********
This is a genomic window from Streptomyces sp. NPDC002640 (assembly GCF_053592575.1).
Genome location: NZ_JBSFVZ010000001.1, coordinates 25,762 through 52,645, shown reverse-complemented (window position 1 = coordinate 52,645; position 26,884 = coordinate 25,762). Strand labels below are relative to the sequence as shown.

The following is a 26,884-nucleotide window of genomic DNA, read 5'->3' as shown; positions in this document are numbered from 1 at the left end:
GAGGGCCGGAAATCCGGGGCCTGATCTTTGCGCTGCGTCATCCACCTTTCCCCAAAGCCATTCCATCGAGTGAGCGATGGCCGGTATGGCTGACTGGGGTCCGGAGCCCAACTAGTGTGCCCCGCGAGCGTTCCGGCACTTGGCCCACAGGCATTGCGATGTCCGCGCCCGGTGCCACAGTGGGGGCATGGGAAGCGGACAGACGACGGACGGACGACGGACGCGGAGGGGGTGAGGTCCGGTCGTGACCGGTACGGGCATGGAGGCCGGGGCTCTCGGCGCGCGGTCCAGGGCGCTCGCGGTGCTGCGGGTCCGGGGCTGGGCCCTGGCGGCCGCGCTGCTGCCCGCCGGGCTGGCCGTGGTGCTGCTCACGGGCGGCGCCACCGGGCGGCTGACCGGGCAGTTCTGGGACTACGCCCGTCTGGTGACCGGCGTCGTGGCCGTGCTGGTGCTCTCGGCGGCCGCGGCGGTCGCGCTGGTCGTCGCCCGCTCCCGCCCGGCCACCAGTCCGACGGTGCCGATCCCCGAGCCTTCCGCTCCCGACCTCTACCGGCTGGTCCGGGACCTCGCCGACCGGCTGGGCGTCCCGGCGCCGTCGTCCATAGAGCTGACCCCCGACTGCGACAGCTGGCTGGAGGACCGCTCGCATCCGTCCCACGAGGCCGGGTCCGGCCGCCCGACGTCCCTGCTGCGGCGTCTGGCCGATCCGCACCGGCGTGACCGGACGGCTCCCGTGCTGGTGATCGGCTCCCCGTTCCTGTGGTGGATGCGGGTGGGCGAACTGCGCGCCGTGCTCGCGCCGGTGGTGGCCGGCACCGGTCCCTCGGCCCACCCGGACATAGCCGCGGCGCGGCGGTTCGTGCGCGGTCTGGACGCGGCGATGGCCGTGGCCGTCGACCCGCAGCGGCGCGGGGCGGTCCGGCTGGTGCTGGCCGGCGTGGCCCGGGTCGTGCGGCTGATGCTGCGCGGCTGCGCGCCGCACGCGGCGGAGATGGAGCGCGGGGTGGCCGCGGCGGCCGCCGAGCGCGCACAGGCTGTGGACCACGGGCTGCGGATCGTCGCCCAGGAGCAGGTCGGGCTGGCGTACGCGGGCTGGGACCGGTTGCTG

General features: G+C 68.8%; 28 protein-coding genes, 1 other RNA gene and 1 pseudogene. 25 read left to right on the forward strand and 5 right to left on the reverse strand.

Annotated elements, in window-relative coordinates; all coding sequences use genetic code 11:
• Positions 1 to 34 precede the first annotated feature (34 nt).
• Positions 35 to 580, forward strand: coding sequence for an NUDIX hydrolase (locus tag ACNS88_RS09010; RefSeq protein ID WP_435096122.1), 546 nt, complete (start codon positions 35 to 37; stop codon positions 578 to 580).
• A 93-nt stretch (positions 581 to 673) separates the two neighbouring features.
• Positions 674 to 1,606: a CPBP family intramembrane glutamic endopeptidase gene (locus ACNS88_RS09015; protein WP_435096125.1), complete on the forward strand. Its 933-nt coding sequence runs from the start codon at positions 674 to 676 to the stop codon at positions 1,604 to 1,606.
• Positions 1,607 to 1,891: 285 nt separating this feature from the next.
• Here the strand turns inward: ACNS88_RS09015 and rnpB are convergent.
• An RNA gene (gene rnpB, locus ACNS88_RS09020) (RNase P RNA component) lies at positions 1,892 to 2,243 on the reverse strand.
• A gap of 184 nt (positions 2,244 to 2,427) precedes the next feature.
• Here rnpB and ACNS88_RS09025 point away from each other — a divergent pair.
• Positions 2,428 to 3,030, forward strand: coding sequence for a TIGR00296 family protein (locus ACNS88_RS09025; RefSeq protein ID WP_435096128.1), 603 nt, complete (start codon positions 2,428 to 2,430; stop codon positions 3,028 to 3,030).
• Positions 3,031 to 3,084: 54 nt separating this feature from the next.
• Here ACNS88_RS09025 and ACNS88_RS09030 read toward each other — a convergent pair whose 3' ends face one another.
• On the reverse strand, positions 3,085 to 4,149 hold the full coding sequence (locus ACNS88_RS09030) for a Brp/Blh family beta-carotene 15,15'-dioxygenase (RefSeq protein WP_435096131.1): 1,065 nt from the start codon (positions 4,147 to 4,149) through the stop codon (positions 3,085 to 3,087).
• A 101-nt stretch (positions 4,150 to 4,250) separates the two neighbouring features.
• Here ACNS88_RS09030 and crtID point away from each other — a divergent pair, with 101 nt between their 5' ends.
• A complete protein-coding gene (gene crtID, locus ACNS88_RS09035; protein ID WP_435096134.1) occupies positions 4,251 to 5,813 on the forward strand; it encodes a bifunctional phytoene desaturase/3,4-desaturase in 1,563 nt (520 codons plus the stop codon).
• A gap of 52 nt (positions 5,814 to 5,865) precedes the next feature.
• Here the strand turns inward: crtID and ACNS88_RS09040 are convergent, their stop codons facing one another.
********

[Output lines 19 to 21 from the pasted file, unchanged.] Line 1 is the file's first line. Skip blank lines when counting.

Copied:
• On the reverse strand, positions 3,085 to 4,149 hold the full coding sequence (locus ACNS88_RS09030) for a Brp/Blh family beta-carotene 15,15'-dioxygenase (RefSeq protein WP_435096131.1): 1,065 nt from the start codon (positions 4,147 to 4,149) through the stop codon (positions 3,085 to 3,087).
• A 101-nt stretch (positions 4,150 to 4,250) separates the two neighbouring features.
• Here ACNS88_RS09030 and crtID point away from each other — a divergent pair, with 101 nt between their 5' ends.